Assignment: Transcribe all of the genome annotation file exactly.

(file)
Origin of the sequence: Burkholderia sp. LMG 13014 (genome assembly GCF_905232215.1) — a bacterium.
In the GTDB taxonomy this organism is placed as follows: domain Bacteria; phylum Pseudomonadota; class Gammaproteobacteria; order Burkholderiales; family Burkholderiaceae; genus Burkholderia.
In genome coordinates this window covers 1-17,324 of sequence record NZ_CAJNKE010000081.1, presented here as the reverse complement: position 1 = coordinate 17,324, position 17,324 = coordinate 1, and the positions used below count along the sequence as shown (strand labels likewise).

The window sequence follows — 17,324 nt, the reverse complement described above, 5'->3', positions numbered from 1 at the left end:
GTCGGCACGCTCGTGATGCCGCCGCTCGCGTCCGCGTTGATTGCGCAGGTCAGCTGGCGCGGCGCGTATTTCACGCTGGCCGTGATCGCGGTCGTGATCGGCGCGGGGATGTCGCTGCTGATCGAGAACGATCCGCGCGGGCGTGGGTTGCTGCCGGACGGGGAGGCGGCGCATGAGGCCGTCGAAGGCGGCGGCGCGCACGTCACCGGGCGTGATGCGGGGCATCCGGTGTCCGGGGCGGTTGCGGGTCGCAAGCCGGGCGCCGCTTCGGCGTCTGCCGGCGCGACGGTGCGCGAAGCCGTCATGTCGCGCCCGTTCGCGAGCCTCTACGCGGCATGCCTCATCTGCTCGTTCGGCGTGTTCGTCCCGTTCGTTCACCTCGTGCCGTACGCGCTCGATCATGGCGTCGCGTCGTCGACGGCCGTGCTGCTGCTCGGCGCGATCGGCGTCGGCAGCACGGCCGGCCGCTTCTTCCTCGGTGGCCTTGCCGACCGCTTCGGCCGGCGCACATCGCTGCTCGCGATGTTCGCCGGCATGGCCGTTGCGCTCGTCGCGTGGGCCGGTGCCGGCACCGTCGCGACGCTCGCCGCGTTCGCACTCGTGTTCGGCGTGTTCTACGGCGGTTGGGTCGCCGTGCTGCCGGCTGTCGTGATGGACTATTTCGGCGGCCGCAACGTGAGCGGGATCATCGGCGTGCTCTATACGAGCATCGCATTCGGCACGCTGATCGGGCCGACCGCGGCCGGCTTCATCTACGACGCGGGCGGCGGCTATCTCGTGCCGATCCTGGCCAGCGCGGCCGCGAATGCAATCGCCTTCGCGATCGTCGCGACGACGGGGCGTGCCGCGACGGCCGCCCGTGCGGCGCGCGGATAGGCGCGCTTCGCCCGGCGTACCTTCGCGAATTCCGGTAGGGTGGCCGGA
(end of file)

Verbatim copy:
Origin of the sequence: Burkholderia sp. LMG 13014 (genome assembly GCF_905232215.1) — a bacterium.
In the GTDB taxonomy this organism is placed as follows: domain Bacteria; phylum Pseudomonadota; class Gammaproteobacteria; order Burkholderiales; family Burkholderiaceae; genus Burkholderia.
In genome coordinates this window covers 1-17,324 of sequence record NZ_CAJNKE010000081.1, presented here as the reverse complement: position 1 = coordinate 17,324, position 17,324 = coordinate 1, and the positions used below count along the sequence as shown (strand labels likewise).

The window sequence follows — 17,324 nt, the reverse complement described above, 5'->3', positions numbered from 1 at the left end:
GTCGGCACGCTCGTGATGCCGCCGCTCGCGTCCGCGTTGATTGCGCAGGTCAGCTGGCGCGGCGCGTATTTCACGCTGGCCGTGATCGCGGTCGTGATCGGCGCGGGGATGTCGCTGCTGATCGAGAACGATCCGCGCGGGCGTGGGTTGCTGCCGGACGGGGAGGCGGCGCATGAGGCCGTCGAAGGCGGCGGCGCGCACGTCACCGGGCGTGATGCGGGGCATCCGGTGTCCGGGGCGGTTGCGGGTCGCAAGCCGGGCGCCGCTTCGGCGTCTGCCGGCGCGACGGTGCGCGAAGCCGTCATGTCGCGCCCGTTCGCGAGCCTCTACGCGGCATGCCTCATCTGCTCGTTCGGCGTGTTCGTCCCGTTCGTTCACCTCGTGCCGTACGCGCTCGATCATGGCGTCGCGTCGTCGACGGCCGTGCTGCTGCTCGGCGCGATCGGCGTCGGCAGCACGGCCGGCCGCTTCTTCCTCGGTGGCCTTGCCGACCGCTTCGGCCGGCGCACATCGCTGCTCGCGATGTTCGCCGGCATGGCCGTTGCGCTCGTCGCGTGGGCCGGTGCCGGCACCGTCGCGACGCTCGCCGCGTTCGCACTCGTGTTCGGCGTGTTCTACGGCGGTTGGGTCGCCGTGCTGCCGGCTGTCGTGATGGACTATTTCGGCGGCCGCAACGTGAGCGGGATCATCGGCGTGCTCTATACGAGCATCGCATTCGGCACGCTGATCGGGCCGACCGCGGCCGGCTTCATCTACGACGCGGGCGGCGGCTATCTCGTGCCGATCCTGGCCAGCGCGGCCGCGAATGCAATCGCCTTCGCGATCGTCGCGACGACGGGGCGTGCCGCGACGGCCGCCCGTGCGGCGCGCGGATAGGCGCGCTTCGCCCGGCGTACCTTCGCGAATTCCGGTAGGGTGGCCGGA